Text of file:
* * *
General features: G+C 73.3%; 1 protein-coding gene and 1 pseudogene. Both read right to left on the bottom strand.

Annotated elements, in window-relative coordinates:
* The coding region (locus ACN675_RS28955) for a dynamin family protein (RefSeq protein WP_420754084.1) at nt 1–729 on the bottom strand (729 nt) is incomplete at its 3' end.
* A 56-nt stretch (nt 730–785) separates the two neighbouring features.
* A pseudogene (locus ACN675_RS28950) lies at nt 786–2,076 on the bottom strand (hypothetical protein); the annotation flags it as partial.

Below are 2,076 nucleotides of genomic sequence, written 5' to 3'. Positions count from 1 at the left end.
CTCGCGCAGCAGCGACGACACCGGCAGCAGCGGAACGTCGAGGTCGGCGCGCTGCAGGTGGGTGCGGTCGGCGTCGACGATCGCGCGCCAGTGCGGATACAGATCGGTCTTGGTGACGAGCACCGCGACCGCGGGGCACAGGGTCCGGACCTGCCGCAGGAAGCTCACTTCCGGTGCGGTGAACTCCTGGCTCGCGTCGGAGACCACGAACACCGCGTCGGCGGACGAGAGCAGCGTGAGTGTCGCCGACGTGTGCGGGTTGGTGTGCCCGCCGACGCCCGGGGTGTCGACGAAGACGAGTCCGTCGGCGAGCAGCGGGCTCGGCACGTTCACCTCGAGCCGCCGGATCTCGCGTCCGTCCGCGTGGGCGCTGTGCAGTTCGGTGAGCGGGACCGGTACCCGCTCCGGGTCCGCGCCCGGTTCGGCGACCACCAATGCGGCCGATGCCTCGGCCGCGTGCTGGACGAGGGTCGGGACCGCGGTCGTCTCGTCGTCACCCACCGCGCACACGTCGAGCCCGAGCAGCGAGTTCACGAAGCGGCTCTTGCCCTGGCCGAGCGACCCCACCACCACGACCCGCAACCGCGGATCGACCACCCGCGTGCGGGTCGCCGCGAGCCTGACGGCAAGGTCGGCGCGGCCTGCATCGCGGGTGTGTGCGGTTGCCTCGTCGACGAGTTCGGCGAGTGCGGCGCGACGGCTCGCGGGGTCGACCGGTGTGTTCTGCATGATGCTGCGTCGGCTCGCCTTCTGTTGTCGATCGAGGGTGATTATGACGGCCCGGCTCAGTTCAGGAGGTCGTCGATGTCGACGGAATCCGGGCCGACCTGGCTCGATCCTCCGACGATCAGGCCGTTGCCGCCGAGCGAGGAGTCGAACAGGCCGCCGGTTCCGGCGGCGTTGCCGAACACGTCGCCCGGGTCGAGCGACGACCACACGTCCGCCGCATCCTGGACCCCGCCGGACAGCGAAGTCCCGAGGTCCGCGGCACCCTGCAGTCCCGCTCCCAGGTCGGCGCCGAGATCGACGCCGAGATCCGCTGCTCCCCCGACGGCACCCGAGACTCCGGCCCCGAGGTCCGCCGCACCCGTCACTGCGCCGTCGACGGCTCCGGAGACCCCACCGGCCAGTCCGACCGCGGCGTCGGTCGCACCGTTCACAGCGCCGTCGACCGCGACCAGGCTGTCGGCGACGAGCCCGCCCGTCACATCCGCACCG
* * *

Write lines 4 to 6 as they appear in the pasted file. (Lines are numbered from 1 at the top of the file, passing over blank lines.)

* A 56-nt stretch (nt 730–785) separates the two neighbouring features.
* A pseudogene (locus ACN675_RS28950) lies at nt 786–2,076 on the bottom strand (hypothetical protein); the annotation flags it as partial.

Below are 2,076 nucleotides of genomic sequence, written 5' to 3'. Positions count from 1 at the left end.